City rights in the Low Countries

City rights are a feature of the medieval history of the Low Countries. A liege lord, usually a count, duke or similar member of the high nobility, granted to a town or village he owned certain town privileges that places without city rights did not have.

In Belgium, Luxembourg, and the Netherlands, a town, often proudly, calls itself a city if it obtained a complete package of city rights at some point in its history. Its current population is not relevant, so there are some very small cities. The smallest is Staverden in the Netherlands, with 40 inhabitants. In Belgium, Durbuy is the smallest city, whilst the smallest in Luxembourg is Vianden.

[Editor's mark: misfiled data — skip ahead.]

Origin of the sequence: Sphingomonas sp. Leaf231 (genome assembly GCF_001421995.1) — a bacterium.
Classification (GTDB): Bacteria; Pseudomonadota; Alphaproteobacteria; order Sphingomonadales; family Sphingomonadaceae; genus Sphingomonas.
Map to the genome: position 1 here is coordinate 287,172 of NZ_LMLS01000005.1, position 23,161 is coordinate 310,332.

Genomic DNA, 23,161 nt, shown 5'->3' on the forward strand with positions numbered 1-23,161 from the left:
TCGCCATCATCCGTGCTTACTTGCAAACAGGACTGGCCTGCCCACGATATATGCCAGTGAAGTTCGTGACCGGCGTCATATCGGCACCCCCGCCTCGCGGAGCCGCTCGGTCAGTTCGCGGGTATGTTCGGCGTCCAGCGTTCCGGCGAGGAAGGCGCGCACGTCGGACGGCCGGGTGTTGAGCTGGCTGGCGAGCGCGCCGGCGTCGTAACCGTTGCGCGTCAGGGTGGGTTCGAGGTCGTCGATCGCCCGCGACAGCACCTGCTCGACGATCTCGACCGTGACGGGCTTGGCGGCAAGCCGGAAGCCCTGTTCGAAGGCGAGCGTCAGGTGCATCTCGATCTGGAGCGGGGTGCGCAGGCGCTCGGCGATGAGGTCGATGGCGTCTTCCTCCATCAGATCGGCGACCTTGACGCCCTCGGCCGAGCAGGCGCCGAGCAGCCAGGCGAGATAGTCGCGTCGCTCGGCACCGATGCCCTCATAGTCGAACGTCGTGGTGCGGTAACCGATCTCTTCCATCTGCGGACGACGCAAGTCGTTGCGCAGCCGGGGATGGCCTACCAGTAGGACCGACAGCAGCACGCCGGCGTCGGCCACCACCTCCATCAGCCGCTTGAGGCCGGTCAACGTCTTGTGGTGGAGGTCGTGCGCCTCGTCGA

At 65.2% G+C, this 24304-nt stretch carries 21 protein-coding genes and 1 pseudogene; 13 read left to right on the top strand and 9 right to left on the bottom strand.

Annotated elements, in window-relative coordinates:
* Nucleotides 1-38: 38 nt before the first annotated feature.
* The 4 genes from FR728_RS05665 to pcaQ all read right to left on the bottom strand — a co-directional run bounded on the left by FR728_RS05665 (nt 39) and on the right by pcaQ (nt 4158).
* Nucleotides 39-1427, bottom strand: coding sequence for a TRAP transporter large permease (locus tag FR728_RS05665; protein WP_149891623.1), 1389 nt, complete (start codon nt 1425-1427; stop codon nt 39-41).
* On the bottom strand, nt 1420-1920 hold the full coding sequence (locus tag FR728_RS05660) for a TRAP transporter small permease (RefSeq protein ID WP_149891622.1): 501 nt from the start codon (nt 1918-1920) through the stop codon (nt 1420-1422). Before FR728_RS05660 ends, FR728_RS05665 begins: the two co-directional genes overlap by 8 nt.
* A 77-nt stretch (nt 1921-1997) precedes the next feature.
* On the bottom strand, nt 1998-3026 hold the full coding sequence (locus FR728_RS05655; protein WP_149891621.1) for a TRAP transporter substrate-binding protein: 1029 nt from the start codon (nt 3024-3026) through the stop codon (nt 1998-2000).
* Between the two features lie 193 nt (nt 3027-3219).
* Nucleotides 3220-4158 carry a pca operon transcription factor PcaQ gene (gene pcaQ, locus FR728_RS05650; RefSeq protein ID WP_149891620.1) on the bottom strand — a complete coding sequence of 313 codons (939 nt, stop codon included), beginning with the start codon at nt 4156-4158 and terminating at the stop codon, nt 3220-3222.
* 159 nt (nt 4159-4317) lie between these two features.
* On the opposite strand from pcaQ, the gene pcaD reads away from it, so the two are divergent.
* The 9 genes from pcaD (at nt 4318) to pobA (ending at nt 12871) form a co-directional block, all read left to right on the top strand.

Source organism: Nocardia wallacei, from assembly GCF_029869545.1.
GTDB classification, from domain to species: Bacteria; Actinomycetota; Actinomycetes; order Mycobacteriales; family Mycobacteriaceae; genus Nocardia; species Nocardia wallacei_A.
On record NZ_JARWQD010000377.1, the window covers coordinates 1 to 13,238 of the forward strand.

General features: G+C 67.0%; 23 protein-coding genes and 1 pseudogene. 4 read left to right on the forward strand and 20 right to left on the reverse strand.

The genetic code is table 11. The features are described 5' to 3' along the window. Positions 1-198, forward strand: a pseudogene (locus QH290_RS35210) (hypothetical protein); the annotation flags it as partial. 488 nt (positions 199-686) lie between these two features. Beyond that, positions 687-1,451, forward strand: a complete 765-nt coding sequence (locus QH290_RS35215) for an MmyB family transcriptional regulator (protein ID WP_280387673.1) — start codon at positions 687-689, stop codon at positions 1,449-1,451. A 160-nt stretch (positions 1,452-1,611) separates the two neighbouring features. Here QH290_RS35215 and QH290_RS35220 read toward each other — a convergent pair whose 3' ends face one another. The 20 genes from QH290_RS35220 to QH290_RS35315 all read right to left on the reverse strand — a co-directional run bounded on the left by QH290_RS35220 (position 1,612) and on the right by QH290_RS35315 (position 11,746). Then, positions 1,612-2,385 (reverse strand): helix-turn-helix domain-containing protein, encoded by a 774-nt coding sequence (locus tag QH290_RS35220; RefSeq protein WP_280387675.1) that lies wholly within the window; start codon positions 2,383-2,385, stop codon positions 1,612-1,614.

When forced by financial problems, feudal landlords offered for sale privileges to settlements from around AD 1000. The total package of these privileges comprises the city rights.

Such sales raised (non-recurrent) revenue for the feudal lords, in exchange for the loss of power. Over time, the landlords sold more and more privileges. This resulted in a shift of power within the counties and duchies in the Low Countries from the aristocracy to the bourgeoisie, starting in Flanders. Some of these cities even developed into city-states. The growing economic and military power concentrating in the cities led to a very powerful class of well-to-do merchants and traders.[1]